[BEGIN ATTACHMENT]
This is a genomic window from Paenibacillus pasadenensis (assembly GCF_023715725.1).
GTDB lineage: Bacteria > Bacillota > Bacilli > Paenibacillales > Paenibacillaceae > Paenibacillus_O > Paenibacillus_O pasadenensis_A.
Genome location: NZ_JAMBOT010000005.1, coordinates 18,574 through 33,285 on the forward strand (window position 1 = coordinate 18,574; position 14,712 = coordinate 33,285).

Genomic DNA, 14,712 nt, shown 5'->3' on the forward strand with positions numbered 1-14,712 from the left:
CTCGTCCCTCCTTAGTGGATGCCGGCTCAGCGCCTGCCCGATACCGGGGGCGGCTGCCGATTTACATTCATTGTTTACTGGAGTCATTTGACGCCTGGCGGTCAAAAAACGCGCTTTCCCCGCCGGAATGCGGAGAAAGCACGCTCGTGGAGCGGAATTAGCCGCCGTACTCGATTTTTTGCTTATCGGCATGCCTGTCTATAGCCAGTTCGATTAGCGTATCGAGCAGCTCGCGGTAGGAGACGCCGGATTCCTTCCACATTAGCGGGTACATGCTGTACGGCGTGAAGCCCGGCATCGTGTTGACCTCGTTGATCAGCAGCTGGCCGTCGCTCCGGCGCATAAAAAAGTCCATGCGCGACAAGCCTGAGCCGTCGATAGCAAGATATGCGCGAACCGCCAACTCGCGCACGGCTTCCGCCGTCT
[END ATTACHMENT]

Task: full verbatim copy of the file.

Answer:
This is a genomic window from Paenibacillus pasadenensis (assembly GCF_023715725.1).
GTDB lineage: Bacteria > Bacillota > Bacilli > Paenibacillales > Paenibacillaceae > Paenibacillus_O > Paenibacillus_O pasadenensis_A.
Genome location: NZ_JAMBOT010000005.1, coordinates 18,574 through 33,285 on the forward strand (window position 1 = coordinate 18,574; position 14,712 = coordinate 33,285).

Genomic DNA, 14,712 nt, shown 5'->3' on the forward strand with positions numbered 1-14,712 from the left:
CTCGTCCCTCCTTAGTGGATGCCGGCTCAGCGCCTGCCCGATACCGGGGGCGGCTGCCGATTTACATTCATTGTTTACTGGAGTCATTTGACGCCTGGCGGTCAAAAAACGCGCTTTCCCCGCCGGAATGCGGAGAAAGCACGCTCGTGGAGCGGAATTAGCCGCCGTACTCGATTTTTTGCTTATCGGCATGCCTGTCTATAGCCAGTTCGATTAGCGTATCGAGCAGCTCGCGGTAGGAGACGCCGGATTCCTTCCACATTAGCGGGTACATGCTGTACGGCGTGAAGCCCGGCATCGTGTTGACCTCGTTGATCAGCAGCTGGCCGTCGCTCCGGCGCATAAAAAAGTCCATGCGCGACAAGCCTGAGCCGTCGATAGCAAGATATGCGCGAACCGCCAACTCGCGCACGGCTTCCGCCGTCT